Is it correct to use the preposition by interchangeably with near?

I went to the store near me.
I went to the store nearby me.
I went to the store by me.

Are the above sentences all correct? Are they all correct in both American English and British English?

  • 1
    The middle one sounds a bit off to me. I think we typically write it as, "I went to the nearby store" or "I went to the store nearby. The me seems out of place... but I cannot think of why it would be grammatically incorrect.
    – MrHen
    Commented Feb 20, 2012 at 14:37
  • Voted to close as general reference. A dictionary will explain this. But it's worth noting that "nearby" is one word. Don't assume it's the same as "near by".
    – slim
    Commented Feb 20, 2012 at 14:40
  • "This question was asked by Rebecca" => "This question was asked near Rebecca". I don't think that works... :) Commented Feb 22, 2012 at 4:04
  • @Dave DeLong: Per my answer below, of the 22 different types of usage for by listed in Google, only one has the sense "in the location of". So "near" taking that into consideration, we should expect an awful lot of contexts where it's totally impossible to replace it "near" by. :) Commented Feb 22, 2012 at 16:45
  • @slim: I think you'd be hard-pressed to find many instances of nearby that aren't "the same" as near by. What you will find is a lot of older references where it's rendered as near-by, but - apart from some highly contrived constructions - I don't see that any of these usages have any different meaning. Commented Feb 22, 2012 at 16:51

2 Answers 2


Google gives 22 different prepositional usages for by, including

18: Indicating location of a physical object beside a place or object

and 5 prepositional usages for near, including

1: At or to a short distance away from (a place)

These two are the only cases where it's even feasible to use either - but even then they're not usually interchangeable. Partly because by normally means right next to, with nothing in between, whereas near simply means close to (where close may be a very subjective assessment).

In dialectal usages (Welsh sit by 'ere, the spiritual Kumbaya / come by here), most speakers would use nearby/near here (or perhaps over here, since it's about moving from there just as much as coming here).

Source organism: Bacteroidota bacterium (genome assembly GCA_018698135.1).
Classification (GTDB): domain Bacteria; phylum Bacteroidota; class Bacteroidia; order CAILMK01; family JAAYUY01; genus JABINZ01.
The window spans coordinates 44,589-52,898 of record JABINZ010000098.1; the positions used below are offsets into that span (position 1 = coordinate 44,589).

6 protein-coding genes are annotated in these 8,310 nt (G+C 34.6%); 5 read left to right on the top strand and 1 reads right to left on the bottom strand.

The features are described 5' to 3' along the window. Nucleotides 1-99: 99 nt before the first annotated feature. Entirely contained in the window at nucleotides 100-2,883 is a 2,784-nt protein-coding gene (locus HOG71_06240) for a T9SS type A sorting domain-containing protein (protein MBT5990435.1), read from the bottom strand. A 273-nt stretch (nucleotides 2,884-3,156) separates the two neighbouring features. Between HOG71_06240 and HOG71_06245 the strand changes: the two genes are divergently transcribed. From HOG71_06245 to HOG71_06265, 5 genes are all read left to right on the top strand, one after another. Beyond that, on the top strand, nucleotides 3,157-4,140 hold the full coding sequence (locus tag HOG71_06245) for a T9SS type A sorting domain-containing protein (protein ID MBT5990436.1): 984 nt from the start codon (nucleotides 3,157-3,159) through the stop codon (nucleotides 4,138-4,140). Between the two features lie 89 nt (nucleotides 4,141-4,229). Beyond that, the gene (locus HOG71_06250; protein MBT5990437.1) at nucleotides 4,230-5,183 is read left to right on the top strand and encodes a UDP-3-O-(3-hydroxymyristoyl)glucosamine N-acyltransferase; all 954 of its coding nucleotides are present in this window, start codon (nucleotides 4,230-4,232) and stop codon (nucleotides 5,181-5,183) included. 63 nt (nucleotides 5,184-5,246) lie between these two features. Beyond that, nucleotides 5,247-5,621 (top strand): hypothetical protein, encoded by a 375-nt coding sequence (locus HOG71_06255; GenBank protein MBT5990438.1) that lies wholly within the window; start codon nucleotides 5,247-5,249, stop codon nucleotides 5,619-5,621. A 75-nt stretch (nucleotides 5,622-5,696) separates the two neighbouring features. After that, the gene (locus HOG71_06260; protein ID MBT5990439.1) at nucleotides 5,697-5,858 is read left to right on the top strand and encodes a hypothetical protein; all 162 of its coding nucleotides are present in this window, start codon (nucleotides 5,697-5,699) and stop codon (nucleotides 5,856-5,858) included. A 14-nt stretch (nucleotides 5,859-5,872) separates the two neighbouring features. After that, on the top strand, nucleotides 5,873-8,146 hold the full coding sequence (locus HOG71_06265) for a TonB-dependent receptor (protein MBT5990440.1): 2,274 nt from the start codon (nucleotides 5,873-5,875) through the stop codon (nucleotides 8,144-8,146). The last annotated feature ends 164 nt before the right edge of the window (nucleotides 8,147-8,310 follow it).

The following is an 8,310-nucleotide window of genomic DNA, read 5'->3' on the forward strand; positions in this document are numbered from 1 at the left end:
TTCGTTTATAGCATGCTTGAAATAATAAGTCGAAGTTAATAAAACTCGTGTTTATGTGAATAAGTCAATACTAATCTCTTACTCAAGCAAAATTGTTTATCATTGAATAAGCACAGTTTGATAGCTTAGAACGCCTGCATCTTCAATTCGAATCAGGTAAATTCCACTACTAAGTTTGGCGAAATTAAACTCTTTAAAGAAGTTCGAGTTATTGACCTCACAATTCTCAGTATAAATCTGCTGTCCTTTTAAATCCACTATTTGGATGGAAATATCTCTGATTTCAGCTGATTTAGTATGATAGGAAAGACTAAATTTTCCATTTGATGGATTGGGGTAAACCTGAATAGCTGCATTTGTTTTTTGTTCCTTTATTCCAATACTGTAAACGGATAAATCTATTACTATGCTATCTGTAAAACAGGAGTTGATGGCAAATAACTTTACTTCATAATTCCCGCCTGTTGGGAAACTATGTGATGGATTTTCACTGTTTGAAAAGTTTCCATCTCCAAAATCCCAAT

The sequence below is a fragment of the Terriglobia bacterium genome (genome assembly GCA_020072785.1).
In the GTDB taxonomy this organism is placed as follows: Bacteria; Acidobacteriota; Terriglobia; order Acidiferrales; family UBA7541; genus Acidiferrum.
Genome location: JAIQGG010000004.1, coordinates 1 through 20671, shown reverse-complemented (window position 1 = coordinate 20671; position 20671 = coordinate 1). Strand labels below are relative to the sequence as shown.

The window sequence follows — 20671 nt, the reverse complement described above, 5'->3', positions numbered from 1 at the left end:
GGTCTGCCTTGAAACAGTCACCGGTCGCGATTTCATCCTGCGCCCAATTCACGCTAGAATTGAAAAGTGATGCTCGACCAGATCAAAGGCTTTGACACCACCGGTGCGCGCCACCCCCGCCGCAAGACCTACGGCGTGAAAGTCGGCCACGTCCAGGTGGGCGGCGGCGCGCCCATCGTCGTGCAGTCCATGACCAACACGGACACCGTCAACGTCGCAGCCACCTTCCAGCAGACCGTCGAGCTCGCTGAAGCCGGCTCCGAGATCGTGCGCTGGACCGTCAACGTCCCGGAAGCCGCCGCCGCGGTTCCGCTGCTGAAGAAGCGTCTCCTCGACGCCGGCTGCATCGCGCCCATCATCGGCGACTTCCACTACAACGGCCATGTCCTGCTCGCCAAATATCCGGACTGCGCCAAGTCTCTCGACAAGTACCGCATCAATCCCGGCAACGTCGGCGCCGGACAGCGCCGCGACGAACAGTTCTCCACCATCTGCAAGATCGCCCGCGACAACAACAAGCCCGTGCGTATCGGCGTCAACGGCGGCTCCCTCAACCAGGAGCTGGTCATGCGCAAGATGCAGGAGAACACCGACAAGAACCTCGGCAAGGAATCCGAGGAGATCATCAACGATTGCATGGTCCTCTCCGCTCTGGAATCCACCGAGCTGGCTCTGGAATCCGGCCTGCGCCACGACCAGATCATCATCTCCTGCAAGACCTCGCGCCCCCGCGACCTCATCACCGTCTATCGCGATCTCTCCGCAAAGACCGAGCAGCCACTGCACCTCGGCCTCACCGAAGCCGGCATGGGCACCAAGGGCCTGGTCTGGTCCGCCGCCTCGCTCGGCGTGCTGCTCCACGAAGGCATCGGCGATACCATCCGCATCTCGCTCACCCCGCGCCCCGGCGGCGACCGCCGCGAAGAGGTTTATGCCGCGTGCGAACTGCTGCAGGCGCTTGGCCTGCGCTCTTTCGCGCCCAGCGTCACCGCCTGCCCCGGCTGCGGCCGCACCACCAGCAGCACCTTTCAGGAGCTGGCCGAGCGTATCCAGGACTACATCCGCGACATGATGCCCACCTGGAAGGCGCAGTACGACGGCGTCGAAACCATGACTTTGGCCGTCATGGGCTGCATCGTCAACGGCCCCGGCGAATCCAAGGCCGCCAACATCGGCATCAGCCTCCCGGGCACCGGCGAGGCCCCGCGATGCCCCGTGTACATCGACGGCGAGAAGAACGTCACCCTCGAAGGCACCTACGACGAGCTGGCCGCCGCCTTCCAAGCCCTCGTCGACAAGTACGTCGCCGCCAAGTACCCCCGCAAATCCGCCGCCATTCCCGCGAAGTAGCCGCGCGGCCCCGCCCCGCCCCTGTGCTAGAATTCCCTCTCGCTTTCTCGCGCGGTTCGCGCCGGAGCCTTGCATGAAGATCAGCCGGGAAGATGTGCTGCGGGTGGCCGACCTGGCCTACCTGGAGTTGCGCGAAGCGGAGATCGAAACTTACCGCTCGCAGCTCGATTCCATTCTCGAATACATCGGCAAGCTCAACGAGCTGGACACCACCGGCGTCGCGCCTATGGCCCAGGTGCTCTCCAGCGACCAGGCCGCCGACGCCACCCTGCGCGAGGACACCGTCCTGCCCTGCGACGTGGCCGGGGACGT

Regarding OP's specific examples - I think the default is to use near. Idiomat/dialect favours by in some contexts, but normally only with very close proximity. And we don't normally use by to indicate proximity to anything "moveable" (such as a person). Idiomatically, we use pronouns such as me/him to mean my/his house, but it's still usually near me, not by me.

Nearby is more of an adjective/adverb than a preposition - it seems to have gradually evolved into its current "one-word" status over the past century. OP's example is non-standard - you can speak of a house nearby, or a nearby house, where nearby means near here (or near wherever is being spoken of). But we don't normally speak of a house nearby the shop.


I voted to close this as something you can easily look up in dictionaries, but since it has received an incorrect response, I had better clear it up.

I went to the store near me.

This is OK grammatically. Note that there is some ambiguity. Literally, it means near your physical body (and there is some doubt as to whether that means where you are now, or where you were at the time you are talking about). Of course, your body doesn't stay in one place, so the shops "near" you will change as you move around.

In everyday speech, "near me" can be shorthand for "near my home" or "near my office", or school, etc. It's ambiguous, but not wrong.

I went to the store nearby me.

This not something you would normally hear. Nearby is not a preposition like "near" that can show the relationship between two nouns. It is an adjective.

You could use:

I went to a store nearby.

The sentence doesn't specify where the store is close to. The reader must infer that from context.

Or you could use:

I went to a nearby store.

... which has the same meaning, but places "nearby" in the conventional adjective position.

I went to the store by me.

This is OK grammatically - "me" is the object, the store is "by" you. If "I went to the store by the river" is syntactically correct, then so is "I went to the store by me".

However, it doesn't sound natural, because there are other set phrases that native speakers would always use instead.

"By myself" means "on my own". So:

I went to the store by myself

... means you had no company. It could reasonably be parsed as "I went to the store next to myself", but the familiarity of the phrase "by myself" trumps that.

All of this is irrelevant to the main question of whether "by" and "near" can be used interchangeably. They cannot, because they have different meanings.

10 Downing Street is near 14 Downing Street. But it is not by 14 Downing Street, because 12 Downing Street is between them.

12 Downing Street is both by and near 10 Downing Street.

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